Why #ENDSARS protests are different and what lessons they hold for Nigeria
Young Nigerians have peacefully taken to the streets and social media in their quest to end to police brutality
In 1992, the Special Anti-Robbery Squad was set up by the commissioner for police to curb a spate of armed robberies in Nigeria. By 2009 it had become a large and powerful unit, and its focus expanded beyond armed robbers to internet fraudsters. It had also become largely uncontrolled.
Members of the unit were allowed to carry guns, drive unmarked cars and operate without badges or uniforms. They became known for their violent harassment of innocent young Nigerians. They also forced young Nigerians to withdraw money from ATMs and make transfers under duress.
There are numerous examples of people who have been raped, harassed, flogged, extorted, injured or killed by the unit.
In 2016, a campaign was launched calling for the Special Anti-Robbery Squad to be disbanded. It became widespread and drew some attention. Within three years the unit had been reformed, overhauled, decentralised and disbanded about three or four times. But without success.
Then, in early October, the first protests started against the infamous police squad. Mostly young Nigerians gathered in the front of the House of Assembly in Lagos to demand the end of the unit. Within days, thousands of protesters had gathered in 100 cities around the world, with the #EndSARS trending globally.
The government announced on October 11 that, yet again, it was disbanding the Special Anti-Robbery Squad. But the protesters have not let up. They are now calling for wider reforms of the police. Journalist Adejuwon Soyinka asked political scientist and gender specialist Damilola Agbalajobi to explain why these protests are different and what their political implications could be.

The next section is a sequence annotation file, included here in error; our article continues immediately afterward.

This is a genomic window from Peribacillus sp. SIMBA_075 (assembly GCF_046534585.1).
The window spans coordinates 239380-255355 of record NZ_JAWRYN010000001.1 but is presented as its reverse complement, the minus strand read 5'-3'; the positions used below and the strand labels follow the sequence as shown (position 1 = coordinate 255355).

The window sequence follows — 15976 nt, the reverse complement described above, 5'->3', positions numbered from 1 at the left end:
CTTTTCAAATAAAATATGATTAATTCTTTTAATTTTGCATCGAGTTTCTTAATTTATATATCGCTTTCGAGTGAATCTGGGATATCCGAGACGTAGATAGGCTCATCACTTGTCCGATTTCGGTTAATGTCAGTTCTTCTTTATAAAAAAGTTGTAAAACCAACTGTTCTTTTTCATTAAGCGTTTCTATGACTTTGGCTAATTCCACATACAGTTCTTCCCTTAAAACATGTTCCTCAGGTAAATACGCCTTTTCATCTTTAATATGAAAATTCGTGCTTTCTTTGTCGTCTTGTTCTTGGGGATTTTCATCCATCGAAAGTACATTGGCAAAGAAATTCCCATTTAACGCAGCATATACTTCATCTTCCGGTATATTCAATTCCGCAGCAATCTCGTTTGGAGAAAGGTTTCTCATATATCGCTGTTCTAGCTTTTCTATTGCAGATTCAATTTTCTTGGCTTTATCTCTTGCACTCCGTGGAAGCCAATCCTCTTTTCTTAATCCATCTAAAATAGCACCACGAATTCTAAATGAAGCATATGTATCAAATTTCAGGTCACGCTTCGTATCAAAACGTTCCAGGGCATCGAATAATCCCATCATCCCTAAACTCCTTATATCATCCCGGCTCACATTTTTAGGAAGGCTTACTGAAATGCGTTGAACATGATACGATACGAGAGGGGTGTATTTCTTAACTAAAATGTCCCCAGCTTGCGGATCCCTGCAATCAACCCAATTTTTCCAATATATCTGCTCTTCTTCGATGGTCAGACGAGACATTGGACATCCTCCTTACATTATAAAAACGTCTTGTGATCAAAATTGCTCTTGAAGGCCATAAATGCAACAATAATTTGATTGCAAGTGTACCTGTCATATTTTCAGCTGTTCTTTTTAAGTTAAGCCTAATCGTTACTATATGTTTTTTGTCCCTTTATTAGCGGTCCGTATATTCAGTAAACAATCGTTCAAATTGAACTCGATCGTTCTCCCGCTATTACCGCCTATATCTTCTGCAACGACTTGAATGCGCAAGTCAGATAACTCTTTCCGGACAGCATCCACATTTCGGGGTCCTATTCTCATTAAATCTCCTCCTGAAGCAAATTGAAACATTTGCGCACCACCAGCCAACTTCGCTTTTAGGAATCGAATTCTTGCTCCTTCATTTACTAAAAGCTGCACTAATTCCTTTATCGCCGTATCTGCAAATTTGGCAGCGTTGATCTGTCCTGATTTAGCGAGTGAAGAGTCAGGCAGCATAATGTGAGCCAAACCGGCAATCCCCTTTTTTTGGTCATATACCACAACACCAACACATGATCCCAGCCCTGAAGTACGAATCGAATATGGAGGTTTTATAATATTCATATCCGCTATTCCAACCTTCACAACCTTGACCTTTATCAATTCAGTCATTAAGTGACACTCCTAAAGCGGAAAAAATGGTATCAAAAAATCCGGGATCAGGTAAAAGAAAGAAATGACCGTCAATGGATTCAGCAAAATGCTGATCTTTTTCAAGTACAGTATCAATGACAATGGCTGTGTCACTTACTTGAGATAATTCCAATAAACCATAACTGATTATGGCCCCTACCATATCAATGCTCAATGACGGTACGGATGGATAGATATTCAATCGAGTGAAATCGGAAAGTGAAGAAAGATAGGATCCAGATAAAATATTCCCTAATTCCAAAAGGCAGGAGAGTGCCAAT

What makes these protests different?
First, the protest is not just about the Special Anti-Robbery Squad. It’s the result of pent-up anger over the dehumanising policies of government, maladministration, injustice, hunger, as well as high energy and fuel prices.
The cumulative effect of these roll into one. That’s why the protesters have refused to end their action. It seems this is seen as a once-in-a-lifetime opportunity to address critical national injustices.
This generation of young Nigerians are doing a good job. There is good coordination, arrangements have been made for food and water, as well as music to keep them busy. They have medical personnel on standby, ambulances and mobile toilets for convenience. They have also hired private security (bouncers) for protection, raised money and ensured properties are safe.
They have also made it clear that they have no leader. This could be the result of mistrust of past leaders.
Nigeria is said to be the poverty capital of the world. Yet young Nigerians have been protesting for over a week across the country without looting shops. They have ensured that the streets are cleaned after the day’s protest and that there’s no violence or lawlessness.